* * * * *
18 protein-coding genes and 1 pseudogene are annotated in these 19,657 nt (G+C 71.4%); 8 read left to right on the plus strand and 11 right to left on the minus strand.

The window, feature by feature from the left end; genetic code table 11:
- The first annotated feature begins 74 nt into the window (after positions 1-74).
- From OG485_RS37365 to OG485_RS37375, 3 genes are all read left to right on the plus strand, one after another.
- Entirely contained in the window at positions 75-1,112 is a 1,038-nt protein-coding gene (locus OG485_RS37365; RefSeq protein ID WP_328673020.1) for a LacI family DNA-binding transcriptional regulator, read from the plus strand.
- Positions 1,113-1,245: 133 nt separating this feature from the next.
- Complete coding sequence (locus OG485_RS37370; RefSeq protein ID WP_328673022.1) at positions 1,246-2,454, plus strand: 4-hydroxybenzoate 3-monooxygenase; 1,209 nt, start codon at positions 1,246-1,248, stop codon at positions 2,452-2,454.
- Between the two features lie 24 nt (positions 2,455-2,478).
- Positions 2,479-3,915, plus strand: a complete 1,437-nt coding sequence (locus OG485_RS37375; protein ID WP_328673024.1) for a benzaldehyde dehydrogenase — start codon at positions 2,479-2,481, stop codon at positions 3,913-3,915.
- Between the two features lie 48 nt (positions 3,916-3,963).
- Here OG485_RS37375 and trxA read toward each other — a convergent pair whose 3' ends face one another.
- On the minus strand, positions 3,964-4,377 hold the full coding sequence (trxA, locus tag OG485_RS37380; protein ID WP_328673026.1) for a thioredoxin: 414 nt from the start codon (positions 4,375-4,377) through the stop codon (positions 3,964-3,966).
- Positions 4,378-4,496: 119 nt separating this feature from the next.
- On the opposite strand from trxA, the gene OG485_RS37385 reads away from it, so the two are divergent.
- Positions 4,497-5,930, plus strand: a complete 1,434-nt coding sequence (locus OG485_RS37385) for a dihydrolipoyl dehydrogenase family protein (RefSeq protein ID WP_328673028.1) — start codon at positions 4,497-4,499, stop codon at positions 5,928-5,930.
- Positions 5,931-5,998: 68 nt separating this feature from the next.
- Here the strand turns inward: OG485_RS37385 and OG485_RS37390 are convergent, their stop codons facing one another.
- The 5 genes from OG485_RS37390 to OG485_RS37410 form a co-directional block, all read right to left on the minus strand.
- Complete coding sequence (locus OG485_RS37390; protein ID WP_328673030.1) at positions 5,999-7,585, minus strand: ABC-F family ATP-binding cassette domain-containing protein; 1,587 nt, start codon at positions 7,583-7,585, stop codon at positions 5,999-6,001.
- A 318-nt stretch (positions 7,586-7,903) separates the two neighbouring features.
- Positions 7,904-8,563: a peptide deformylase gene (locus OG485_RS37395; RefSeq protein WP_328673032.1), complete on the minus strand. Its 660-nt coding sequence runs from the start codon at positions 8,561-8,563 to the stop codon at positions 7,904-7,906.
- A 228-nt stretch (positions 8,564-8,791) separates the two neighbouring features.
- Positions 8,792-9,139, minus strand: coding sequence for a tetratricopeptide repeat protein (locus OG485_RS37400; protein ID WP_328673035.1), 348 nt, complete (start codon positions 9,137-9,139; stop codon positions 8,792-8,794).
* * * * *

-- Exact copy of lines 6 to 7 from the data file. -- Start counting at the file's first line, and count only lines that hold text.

- Positions 1,113-1,245: 133 nt separating this feature from the next.
- Complete coding sequence (locus OG485_RS37370; RefSeq protein ID WP_328673022.1) at positions 1,246-2,454, plus strand: 4-hydroxybenzoate 3-monooxygenase; 1,209 nt, start codon at positions 1,246-1,248, stop codon at positions 2,452-2,454.